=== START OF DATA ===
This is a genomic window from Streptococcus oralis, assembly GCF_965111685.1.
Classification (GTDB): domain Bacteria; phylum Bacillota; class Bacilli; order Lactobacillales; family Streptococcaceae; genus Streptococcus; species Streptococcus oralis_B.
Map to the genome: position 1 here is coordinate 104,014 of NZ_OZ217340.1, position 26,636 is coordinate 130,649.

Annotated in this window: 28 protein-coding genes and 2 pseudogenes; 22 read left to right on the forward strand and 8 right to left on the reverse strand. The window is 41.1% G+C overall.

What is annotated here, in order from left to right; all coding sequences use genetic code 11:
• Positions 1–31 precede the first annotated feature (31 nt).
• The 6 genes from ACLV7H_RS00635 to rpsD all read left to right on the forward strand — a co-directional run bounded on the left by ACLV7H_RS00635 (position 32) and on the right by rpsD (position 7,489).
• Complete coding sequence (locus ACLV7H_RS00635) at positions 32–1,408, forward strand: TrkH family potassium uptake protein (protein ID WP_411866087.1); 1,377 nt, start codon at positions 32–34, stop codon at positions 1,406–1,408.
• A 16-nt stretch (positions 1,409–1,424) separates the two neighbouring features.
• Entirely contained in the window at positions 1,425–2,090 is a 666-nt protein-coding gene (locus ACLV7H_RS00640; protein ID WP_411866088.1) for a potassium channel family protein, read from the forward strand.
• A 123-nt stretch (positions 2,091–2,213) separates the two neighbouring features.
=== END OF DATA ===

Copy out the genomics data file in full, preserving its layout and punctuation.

This is a genomic window from Streptococcus oralis, assembly GCF_965111685.1.
Classification (GTDB): domain Bacteria; phylum Bacillota; class Bacilli; order Lactobacillales; family Streptococcaceae; genus Streptococcus; species Streptococcus oralis_B.
Map to the genome: position 1 here is coordinate 104,014 of NZ_OZ217340.1, position 26,636 is coordinate 130,649.

Annotated in this window: 28 protein-coding genes and 2 pseudogenes; 22 read left to right on the forward strand and 8 right to left on the reverse strand. The window is 41.1% G+C overall.

What is annotated here, in order from left to right; all coding sequences use genetic code 11:
• Positions 1–31 precede the first annotated feature (31 nt).
• The 6 genes from ACLV7H_RS00635 to rpsD all read left to right on the forward strand — a co-directional run bounded on the left by ACLV7H_RS00635 (position 32) and on the right by rpsD (position 7,489).
• Complete coding sequence (locus ACLV7H_RS00635) at positions 32–1,408, forward strand: TrkH family potassium uptake protein (protein ID WP_411866087.1); 1,377 nt, start codon at positions 32–34, stop codon at positions 1,406–1,408.
• A 16-nt stretch (positions 1,409–1,424) separates the two neighbouring features.
• Entirely contained in the window at positions 1,425–2,090 is a 666-nt protein-coding gene (locus ACLV7H_RS00640; protein ID WP_411866088.1) for a potassium channel family protein, read from the forward strand.
• A 123-nt stretch (positions 2,091–2,213) separates the two neighbouring features.